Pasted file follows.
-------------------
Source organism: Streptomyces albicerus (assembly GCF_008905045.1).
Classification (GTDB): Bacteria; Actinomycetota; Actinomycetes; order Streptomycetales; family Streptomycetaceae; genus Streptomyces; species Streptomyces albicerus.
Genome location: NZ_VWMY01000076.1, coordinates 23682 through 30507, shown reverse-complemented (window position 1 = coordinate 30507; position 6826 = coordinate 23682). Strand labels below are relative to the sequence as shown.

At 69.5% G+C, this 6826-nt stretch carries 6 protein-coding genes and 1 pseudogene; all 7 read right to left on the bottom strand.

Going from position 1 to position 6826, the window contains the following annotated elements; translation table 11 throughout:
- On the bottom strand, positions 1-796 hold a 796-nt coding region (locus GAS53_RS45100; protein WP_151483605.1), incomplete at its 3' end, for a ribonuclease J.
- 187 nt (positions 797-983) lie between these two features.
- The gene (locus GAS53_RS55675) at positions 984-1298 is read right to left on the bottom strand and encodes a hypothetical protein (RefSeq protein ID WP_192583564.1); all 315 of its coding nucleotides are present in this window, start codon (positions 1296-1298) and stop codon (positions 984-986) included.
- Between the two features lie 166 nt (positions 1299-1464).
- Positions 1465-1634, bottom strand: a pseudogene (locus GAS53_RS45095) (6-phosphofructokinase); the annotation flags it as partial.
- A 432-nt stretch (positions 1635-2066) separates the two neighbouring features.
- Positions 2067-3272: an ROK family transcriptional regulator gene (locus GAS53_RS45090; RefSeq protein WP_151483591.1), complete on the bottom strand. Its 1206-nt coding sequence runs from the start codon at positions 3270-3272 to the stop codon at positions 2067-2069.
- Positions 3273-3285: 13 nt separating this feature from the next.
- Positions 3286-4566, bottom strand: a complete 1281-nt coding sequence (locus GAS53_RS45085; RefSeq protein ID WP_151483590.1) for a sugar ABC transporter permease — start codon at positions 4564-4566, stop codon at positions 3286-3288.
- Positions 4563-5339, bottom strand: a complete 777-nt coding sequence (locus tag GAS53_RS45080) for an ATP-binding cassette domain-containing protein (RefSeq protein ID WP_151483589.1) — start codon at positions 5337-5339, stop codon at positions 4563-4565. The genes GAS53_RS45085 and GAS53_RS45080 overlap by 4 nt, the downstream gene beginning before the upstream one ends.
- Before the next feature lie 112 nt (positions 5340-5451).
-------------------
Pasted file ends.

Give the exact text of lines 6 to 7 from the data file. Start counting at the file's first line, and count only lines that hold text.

- On the bottom strand, positions 1-796 hold a 796-nt coding region (locus GAS53_RS45100; protein WP_151483605.1), incomplete at its 3' end, for a ribonuclease J.
- 187 nt (positions 797-983) lie between these two features.